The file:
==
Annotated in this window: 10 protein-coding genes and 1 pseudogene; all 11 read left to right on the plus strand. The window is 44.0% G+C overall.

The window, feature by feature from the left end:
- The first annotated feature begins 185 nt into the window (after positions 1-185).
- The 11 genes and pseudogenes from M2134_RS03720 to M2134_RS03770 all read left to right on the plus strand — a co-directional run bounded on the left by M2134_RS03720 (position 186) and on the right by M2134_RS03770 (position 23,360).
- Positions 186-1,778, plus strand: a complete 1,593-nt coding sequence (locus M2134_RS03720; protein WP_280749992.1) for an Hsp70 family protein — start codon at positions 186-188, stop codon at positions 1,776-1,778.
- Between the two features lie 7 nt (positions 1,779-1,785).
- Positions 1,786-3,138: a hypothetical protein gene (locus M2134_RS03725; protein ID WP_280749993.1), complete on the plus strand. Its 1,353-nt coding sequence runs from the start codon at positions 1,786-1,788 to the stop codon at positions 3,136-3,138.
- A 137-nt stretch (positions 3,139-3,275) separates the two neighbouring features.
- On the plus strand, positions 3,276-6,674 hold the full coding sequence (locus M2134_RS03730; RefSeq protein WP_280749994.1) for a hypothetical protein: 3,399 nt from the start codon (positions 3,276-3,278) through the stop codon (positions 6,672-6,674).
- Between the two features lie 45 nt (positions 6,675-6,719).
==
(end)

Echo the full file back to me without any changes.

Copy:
Annotated in this window: 10 protein-coding genes and 1 pseudogene; all 11 read left to right on the plus strand. The window is 44.0% G+C overall.

The window, feature by feature from the left end:
- The first annotated feature begins 185 nt into the window (after positions 1-185).
- The 11 genes and pseudogenes from M2134_RS03720 to M2134_RS03770 all read left to right on the plus strand — a co-directional run bounded on the left by M2134_RS03720 (position 186) and on the right by M2134_RS03770 (position 23,360).
- Positions 186-1,778, plus strand: a complete 1,593-nt coding sequence (locus M2134_RS03720; protein WP_280749992.1) for an Hsp70 family protein — start codon at positions 186-188, stop codon at positions 1,776-1,778.
- Between the two features lie 7 nt (positions 1,779-1,785).
- Positions 1,786-3,138: a hypothetical protein gene (locus M2134_RS03725; protein ID WP_280749993.1), complete on the plus strand. Its 1,353-nt coding sequence runs from the start codon at positions 1,786-1,788 to the stop codon at positions 3,136-3,138.
- A 137-nt stretch (positions 3,139-3,275) separates the two neighbouring features.
- On the plus strand, positions 3,276-6,674 hold the full coding sequence (locus M2134_RS03730; RefSeq protein WP_280749994.1) for a hypothetical protein: 3,399 nt from the start codon (positions 3,276-3,278) through the stop codon (positions 6,672-6,674).
- Between the two features lie 45 nt (positions 6,675-6,719).